Sunday, September 27, 2009
Knowing one's limits and asking for help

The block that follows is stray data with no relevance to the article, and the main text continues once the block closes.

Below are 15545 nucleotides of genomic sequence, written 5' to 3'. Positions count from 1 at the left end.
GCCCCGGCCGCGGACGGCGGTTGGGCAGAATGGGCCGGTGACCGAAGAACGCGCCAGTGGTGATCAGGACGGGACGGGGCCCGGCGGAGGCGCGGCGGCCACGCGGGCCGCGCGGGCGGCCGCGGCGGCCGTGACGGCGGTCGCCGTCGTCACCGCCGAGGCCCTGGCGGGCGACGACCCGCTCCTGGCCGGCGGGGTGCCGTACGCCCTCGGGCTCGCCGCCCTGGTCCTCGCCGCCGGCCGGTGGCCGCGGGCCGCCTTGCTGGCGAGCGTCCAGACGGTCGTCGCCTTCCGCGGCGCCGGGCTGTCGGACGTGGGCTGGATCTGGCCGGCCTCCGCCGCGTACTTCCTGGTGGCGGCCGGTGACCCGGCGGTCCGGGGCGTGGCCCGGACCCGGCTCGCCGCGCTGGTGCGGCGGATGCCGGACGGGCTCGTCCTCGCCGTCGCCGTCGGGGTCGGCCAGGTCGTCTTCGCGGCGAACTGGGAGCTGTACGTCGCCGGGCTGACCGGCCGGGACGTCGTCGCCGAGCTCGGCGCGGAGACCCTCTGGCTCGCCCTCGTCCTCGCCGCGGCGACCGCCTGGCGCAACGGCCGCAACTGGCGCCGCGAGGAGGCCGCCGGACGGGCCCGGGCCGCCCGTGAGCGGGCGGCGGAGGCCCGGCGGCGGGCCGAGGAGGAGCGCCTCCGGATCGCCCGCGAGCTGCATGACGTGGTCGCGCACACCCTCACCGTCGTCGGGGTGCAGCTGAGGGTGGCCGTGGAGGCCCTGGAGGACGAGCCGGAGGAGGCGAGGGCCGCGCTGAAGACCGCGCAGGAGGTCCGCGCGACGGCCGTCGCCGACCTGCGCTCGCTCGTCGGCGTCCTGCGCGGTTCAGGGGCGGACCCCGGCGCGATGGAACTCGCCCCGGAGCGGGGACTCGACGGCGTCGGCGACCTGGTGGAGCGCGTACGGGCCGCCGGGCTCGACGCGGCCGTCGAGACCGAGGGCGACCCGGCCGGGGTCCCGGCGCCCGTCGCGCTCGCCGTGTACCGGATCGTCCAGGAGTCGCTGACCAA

Preparing for this trip (to CT to visit family before the new chemo regimen begins) has been a good reminder to me that I need to be vocal about how I'm feeling and what types of help I need from others, including Bob. We had a dinner out one night before the trip and Cooper was a major handful and I was exhausted from just 5 minutes of following him around the restaurant when he refused to sit in the highchair. Bob didn't want to stay and eat (nor did I at that point) so we got the food packed up to go home. I think I blogged about this on Cooper's blog. Anyway, in the car on the way home, the discussion began about the process involved with getting onto an airplane, and I was panicking. I'm a seasoned traveler - by myself or with other adults - but I was terrified of this trip. If I can't chase Cooper around a restaurant for 5 minutes without feeling totally worn out, how would I survive having him in an airport as stand-by, non-revenue passengers (meaning, at the bottom of the stand-by list) if we don't get on the first or second flight options and end up stuck in the airport. Or, how will I manage to get me, Cooper, the car seat and our carry-on bag to the airplane and buckled in without help. I envisioned us getting to our row, placing Cooper in the airplane seat while I put his car seat in place and him jumping down and crawling around the plane while I fumbled and fretted. I envisioned his car seat wheel attachment thing helping us get TO the airplane but failing to fit down the aisle and leaving me having to find a way to carry him and his seat to the back row of the plane - which frankly would have been impossible in one trip. And this doesn't even include the visions I was having of what could happen at security. I explained my fears to Bob and he agreed that it would be too much for me to handle alone and we decided to use his employee discount to get confirmed seats (instead of stand-by) and to leave on the same day that Bob would leave for work so that he could ride the jump seat on the same plane as us on the first leg so he could help me, at least for part of the way there. I am so glad we did that because even with his help and even with Cooper being a great little traveler that day it was still hard and exhausting. The first flight had an airplane with a narrow aisle and sure enough that car seat and wheel attachment did NOT fit down the aisle so Bob had to carry it back to our seat. If I had been alone I think I would have turned around and just stayed home. Bob knew it would fit down the aisle of the second flight and our return flights (since the plane we would be on is the same one he flies and we compared the width of the carseat to that of his rollerboard suitcase) so he was confident I'd be able to manage things solo on that next leg of the trip. I wasn't so sure but I had no choice at that point since we were in Minneapolis. Unfortunately, there were no Delta or Northwest direct flights from LA to Hartford, otherwise we'd have chosen one. On a funny note, since Bob was on his way to work and was in uniform, he got a lot of funny, perplexed, looks from people as we walked through the airports and the plane - here's this pilot pushing the stroller through the airport and carrying Cooper down the aisle of the plane. One passenger even looked up and said "not THAT'S service!". Cooper was a good little traveler in spite of the fact that he barely slept the night before - we had to wake him at 3:30am to leave for the airport. He fussed the first half of the first flight but slept the remaining time. Then it was time for the second flight from Minneapolis to Hartford. I was sweating it - literally. But I managed to preboard with other disabled passengers and pull Cooper down to our seat where a wonderfully sweet flight attendant was standing with her arms out to take Cooper while I got his car seat into the airplane seat. We got all our stuff stashed away and I was so proud that it was uneventful. Then someone approached and informed us that Cooper was in his seat. Ut oh. Turns out I put us on the wrong side of the row. I put on my "oh my gosh I'm so sorry" face which, combined with my glaringly hairless head, must have elicited some sympathy because everyone that was supposed to sit on the side we had settle into was happily flexible and willing to sit on the opposite side. Phew! Everyone was boarded but for some reason we were still sitting at the gate when the pilot announced there was a mechanical issue with the plane and that they were trying to determine whether to fix it or switch planes. Ugh. As soon as the pilot stopped talking, Cooper started wiggling and whining. But, ta-da! There was that wonderfully sweet flight attendant again, standing in the aisle with arms out saying "let me take him for a walk". I love this woman. She took Cooper up and down the aisle, and to the cockpit for a visit. I KNOW God put this beautiful woman, Edna Johnson, on my flight that day. About an hour into sitting there waiting we got another announcement - we were switching planes - everybody, passengers and crew, had to deplane and go to another gate which was very far away. This is where another miracle happened. When we got off the plane we discovered that the ground crew thought they'd do us a favor and transfer the strollers to the other plane for us. ;/ Unfortunately, I needed ours to get our carry on bag to the other gate without hurting myself or dropping from exhaustion. Luckily, Bob was standing there when we got off the plane. I had called to tell him we were delayed and that they were trying to figure out what to do and he stuck around at the gate to wait to see what the outcome would be - just in case. God bless this man! He helped me drag Cooper, the car seat, and the carry on bag to the next gate which was really far away. As soon as we got there we preboarded again, received similar help from the same flight attendants, and got on our way to Hartford. And, Cooper slept nearly the entire flight. Like I said - little miracles all around me. People really do want to help out but most people don't know how until you tell them - including those closest to you. There are angels who anticipate and see what your needs are, and I've been so fortunate to have a number of those come to my rescue since my diagnosis. Then there are those angels who need to be asked, but who will jump at the opportunity to help. But, neither type of person can help if you're not putting your needs out there in some form. We have to ask. We have to be willing to admit that we can't do everything for ourselves the way we once could. That's hard to do when you've spent your life being the helper, the caregiver of others, the independent one that supports themselves no matter what the situation. I had learned to ask for help during my bed resting pregnancy but it wasn't easy and although I've been in that situation before, it's not easy this time either. I don't like admitting that I can't be on my feet for very long or that I can't lift more than a certain amount of weight because I had so many lymph nodes removed and am now at risk for lymphedema, or that I have some cognitive impairment due to the "chemo brain" phenomenon. But, I have to. I have to admit these things to myself and others and get help so that I don't overdo it and hurt myself or cause myself stress which is known to make treatment less effective. And, although I'm doing very well on the chemo, it is affecting me in ways that make life challenging and sometimes I hide that fact from those closest to me so they won't worry or be afraid but I think this is causing some of them to forget that I have limitations and that they can't expect the same things from me right now. I get frustrated thinking I shouldn't have to remind them but then I realize that it's my own fault that I have to because I'm always saying how great I'm doing and not talking so much about the difficulties or effects that interfere with every day life (like the exhaustion, peripheral neuropathy and short-term memory impairment, things like that). I don't want to be a complainer because I really do feel so blessed and lucky to be doing as well as I am compared to people I know who have had, or are now having, a really really difficult time in their treatments. But I have to be honest with myself and others in order for me to get the help that I need. So that is my challenge - to remain positive and focused on what's going well while also being open about what's hard for me and what I need more help with (more rest -while awake and more sleep time, help carrying stuff, etc.). After all, I'm only half-way through chemo which brings with it cumulative fatigue and affects - so I have a long road ahead finishing this part and going on to surgery and radiation too.